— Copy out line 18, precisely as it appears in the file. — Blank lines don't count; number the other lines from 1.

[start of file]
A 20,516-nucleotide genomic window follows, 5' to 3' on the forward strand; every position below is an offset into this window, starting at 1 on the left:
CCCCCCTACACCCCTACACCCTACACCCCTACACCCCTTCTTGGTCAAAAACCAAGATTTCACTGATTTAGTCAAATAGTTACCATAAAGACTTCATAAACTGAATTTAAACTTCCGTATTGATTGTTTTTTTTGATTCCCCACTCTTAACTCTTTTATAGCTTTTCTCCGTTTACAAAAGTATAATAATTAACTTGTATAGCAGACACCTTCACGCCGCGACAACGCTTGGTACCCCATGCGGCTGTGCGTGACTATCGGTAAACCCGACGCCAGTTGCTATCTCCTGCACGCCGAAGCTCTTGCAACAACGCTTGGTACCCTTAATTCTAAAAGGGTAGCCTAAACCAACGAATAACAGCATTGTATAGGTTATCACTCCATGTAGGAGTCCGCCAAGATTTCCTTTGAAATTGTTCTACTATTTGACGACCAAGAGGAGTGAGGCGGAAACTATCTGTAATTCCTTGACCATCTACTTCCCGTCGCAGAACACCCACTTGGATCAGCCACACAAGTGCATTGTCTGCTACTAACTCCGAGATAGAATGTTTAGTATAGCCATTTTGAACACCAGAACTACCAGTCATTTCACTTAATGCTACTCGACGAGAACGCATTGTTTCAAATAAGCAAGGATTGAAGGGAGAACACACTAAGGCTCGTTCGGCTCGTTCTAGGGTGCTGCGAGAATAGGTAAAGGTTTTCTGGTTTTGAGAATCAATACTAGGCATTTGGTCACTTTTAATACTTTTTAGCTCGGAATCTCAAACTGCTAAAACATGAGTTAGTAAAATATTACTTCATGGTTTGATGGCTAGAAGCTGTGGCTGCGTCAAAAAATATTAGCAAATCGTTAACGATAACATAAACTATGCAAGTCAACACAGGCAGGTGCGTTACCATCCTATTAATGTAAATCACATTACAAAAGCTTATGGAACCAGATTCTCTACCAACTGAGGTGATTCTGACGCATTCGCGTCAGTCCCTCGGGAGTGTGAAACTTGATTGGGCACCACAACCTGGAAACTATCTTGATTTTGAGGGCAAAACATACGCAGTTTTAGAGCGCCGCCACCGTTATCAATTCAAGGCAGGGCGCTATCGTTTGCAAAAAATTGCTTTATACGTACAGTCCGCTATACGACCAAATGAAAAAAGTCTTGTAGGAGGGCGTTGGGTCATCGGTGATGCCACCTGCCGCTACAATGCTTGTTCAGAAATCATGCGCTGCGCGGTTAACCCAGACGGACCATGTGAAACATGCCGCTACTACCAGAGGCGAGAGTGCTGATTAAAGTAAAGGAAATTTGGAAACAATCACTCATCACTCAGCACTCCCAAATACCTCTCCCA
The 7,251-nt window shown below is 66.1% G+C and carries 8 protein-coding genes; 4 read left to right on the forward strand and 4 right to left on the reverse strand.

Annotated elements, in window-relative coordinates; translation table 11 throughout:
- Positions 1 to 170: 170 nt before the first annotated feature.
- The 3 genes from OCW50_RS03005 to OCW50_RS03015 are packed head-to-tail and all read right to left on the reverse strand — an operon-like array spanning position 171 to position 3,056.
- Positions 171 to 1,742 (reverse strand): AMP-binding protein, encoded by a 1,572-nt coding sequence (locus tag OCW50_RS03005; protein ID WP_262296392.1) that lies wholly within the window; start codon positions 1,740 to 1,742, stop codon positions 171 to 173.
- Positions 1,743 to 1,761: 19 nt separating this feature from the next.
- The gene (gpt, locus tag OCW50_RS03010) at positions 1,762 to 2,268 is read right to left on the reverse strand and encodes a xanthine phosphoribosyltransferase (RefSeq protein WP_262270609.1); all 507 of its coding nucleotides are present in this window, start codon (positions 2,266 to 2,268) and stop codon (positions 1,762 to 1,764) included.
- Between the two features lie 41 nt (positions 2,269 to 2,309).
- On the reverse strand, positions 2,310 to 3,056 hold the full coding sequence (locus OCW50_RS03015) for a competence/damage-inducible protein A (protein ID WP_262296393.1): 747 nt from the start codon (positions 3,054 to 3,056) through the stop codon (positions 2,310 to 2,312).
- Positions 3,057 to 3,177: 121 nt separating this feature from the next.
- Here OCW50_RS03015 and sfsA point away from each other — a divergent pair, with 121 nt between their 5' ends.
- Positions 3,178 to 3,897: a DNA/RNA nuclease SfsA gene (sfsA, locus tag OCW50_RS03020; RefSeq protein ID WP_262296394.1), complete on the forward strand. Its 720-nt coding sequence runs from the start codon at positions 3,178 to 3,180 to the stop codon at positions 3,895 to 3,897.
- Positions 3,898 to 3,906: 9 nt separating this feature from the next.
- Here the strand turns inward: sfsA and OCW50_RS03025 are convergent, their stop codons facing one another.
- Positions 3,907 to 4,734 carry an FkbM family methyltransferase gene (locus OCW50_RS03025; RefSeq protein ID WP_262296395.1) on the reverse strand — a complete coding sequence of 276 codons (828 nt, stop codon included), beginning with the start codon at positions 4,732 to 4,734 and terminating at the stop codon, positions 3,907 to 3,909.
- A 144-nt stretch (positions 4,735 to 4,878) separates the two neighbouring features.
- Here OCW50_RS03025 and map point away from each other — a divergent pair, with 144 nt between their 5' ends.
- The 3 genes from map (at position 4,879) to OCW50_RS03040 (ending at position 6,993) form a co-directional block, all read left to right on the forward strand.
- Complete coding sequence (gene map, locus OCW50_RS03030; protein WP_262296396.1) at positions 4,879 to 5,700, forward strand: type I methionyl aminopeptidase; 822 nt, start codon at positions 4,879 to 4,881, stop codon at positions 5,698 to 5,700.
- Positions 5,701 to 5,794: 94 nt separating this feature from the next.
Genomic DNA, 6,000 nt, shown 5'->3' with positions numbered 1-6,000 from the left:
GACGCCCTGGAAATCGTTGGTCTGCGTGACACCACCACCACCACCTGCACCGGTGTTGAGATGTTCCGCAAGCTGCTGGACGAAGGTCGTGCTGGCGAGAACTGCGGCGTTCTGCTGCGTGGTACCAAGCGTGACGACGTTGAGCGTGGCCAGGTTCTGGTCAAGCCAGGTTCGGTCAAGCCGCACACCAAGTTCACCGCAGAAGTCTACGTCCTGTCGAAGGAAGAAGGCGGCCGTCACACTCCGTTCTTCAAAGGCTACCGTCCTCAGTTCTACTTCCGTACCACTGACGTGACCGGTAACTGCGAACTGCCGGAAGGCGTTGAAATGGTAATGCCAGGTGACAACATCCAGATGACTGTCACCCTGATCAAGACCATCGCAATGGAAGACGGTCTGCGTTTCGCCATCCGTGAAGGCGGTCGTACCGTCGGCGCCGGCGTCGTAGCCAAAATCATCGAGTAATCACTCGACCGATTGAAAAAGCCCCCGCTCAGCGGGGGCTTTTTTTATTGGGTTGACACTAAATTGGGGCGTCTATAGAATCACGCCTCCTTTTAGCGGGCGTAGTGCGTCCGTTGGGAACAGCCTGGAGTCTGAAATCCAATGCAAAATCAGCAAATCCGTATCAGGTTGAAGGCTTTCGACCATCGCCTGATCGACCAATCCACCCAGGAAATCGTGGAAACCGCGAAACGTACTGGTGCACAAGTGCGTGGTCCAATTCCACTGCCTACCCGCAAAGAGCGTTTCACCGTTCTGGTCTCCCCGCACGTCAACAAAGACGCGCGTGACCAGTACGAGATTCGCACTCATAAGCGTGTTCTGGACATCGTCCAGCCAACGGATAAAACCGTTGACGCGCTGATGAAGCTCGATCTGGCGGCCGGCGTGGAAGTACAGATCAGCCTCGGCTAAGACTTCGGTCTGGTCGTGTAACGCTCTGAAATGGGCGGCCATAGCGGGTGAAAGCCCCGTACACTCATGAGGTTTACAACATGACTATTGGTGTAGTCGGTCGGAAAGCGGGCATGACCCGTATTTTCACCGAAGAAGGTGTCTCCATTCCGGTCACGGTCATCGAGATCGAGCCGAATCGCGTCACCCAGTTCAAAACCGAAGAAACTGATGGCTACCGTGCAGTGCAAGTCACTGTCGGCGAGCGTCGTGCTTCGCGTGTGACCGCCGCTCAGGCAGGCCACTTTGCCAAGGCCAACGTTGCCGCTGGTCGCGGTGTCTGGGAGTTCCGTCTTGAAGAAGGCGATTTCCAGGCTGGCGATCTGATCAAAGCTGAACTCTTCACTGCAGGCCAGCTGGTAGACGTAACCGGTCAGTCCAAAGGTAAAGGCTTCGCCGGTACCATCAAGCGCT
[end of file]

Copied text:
- A 144-nt stretch (positions 4,735 to 4,878) separates the two neighbouring features.